So after my initial reactions of shock, horror, dismay and denial at finding this Christmas season 1985 ad from a store called Toys and Gifts Outlet from Tampa, Florida, I was not at all surprised that somebody actually made a battery operated toy robot that turned into an Uzi. Part of me wonders if this was all a big misprint or other sort of mistake and there wasn't actually a toy robot Uzi but when I think about it, toy robot Uzi totally falls within what I call the Evil King Macrocranios Intergalactic Governing Rule of Inevitable Fuckuppedness. I came up with it after watching the news and just generally being alive for the past 35 years. The Intergalactic Governing Rule of Inevitable Fuckuppedness states that over the course of the thousands of years of human existence and the infinite number of human interactions every person who has ever lived has had with every other person who has ever lived, every good wonderful positive thing you could possibly imagine has probably not happened, but every horrible fucked up thing you could possibly imagine definitely has. So I can guarantee for example that in the entire history of humanity nobody has ever invented a teddy bear that could make me a sandwich, but convertible Uzi robots? Oh hell yeah. So although I have never seen an "Uzi convertible robot" I am sure they exist or at least existed at one point but probably don't exist now because they were all destroyed in a hail of gunfire when the little boys who had them were all shot by the cops.

Sunday, December 13, 2009


I do a lot of walking and biking and I always keep my eyes peeled for loose change on the ground. I'm usually able to collect abandoned pennies, nickels and dimes at a rate of about 7 cents a week. This is in addition to the naturally accumulated pocket change that piles up around the house. Once I get about fifty bucks worth of change in the piggy bank I go to the corner grocery store where they have a machine that converts loose change into real money-paper money. The drawback is that this change machine charges eight cents for every dollar of paper money it gives me. It sucks and it makes no sense because the machine does the same amount of work whether I'm cashing in one dollar or a hundred dollars. It's a total ripoff, which is where the pennies come in. I love the sense of accomplishment when I cash in my piggy bank at the change machines and the extra pennies I've found on the floor everywhere partially pay for the change machine commission. Well the other day my son and I are driving around in Optimus Lime and he throws a quarter out the window, effectively undoing 25 days of abandoned penny collecting. I was like DAMNIT!


The only thing that kept me from spazzing out and doing a u-turn on the highway to get that one quarter back was remembering how I screwed up and lost 300 quarters earlier in the year, which brings me to this week's entry in the House of Unpacked Horrors. I was on ebay back in June when I found an auction for what the seller called a "Hasbro Takara G1 TRANSFORMERS Display Set 1985 MINT". [He's been selling more of them lately with the exact same description.] It looked to me like some fantastic SUPER RARE VHTF Transformers store display with all sorts of Transformers standing around looking Transformery. I didn't know what the heck the thing was because the description was rather vague but he used a lot of different sized bolded fonts and many of the words were in bright colors. If there's one thing that I can't resist it's an auction with bright colors and crazy fonts. So I stuck to my rare store display theory and I got in a bid war with another bidder and when all was said and done it ended at 73 bucks! What a steal! NO, MORE LIKE WHAT AN IDIOT!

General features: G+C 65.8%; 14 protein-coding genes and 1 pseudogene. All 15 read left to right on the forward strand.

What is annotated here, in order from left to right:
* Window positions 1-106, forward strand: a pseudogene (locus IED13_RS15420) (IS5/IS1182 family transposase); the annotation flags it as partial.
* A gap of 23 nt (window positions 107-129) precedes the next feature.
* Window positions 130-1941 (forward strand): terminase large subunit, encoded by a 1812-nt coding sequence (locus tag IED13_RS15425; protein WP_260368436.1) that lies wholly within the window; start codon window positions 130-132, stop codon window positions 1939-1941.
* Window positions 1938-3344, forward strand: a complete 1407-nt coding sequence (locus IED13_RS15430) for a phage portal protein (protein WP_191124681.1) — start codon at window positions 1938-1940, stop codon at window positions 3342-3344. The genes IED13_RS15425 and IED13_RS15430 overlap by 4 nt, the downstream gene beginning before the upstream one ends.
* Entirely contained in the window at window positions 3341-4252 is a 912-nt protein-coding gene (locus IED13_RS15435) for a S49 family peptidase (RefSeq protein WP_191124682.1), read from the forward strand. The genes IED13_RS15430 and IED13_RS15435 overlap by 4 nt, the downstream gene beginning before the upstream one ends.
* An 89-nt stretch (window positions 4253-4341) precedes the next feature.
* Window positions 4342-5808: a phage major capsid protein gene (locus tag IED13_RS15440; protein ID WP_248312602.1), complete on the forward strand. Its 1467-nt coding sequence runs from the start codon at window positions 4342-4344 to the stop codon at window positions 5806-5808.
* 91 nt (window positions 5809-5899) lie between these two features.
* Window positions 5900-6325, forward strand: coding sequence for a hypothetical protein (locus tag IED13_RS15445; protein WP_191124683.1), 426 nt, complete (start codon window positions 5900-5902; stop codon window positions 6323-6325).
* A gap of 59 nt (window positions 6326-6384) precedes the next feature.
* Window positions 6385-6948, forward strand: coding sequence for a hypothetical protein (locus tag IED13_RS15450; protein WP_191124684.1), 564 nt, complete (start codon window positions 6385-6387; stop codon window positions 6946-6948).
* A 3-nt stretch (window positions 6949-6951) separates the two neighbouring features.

So then the thing comes in the mail unassembled on sheets of cardstock with a sheet of photocopied instructions and as I'm putting it together I see "ISBN 0-087135-077-7" on the instructions. I thought, Hey! What kind of SUPER RARE VHTF store display has an ISBN? And then I look it up and to my horror I realize what exactly this thing I paid 73 bucks for really was. It was a Transformers punch out book from 1985, just missing the cover. This guy scammed me to the tune of 290 quarters with something that sells on ebay and Amazon for usually under 20 bucks! It's really embarrassing and I feel totally stupid for not being able to recognize every piece of licensed Transformer merchandise from 1985 off the top of my head. I'm trying to come to terms with being duped so I figured I'd trade in my 73 bucks and the shame for some stories to tell and a blog post.

Nothing says advanced alien robot technology like a 70 inch plasma TV and giant chrome knobs

And so my fellow Macrocranians I present to you the fully assembled contents of the 1985 Transformers Punch Out book as the latest entry in FlickrMacrocrania's House of Unpacked Horrors photo set. It's not a horrible thing, but seeing it brings to mind horrible memories. It's actually a pretty cool little stand up diorama with all sorts of quirky details. There are jets with strangely colored wings and strange off model renderings of Bumblebee and Ravage that are kind of crazy. Optimus Prime's trailer has a fold up panel so you can see inside of it and marvel at the awesome home theater on wheels he keeps in there. Once I get my robots collection up how I want it I'll put this little diorama on top of one of the robots cabinets. Maybe one day it will stop reminding me of how with one bid I undid 25 years of being smart about toy robots like a quarter flying out the window of my truck.

Saturday, December 12, 2009

Attack of the 45 millimeter robots ad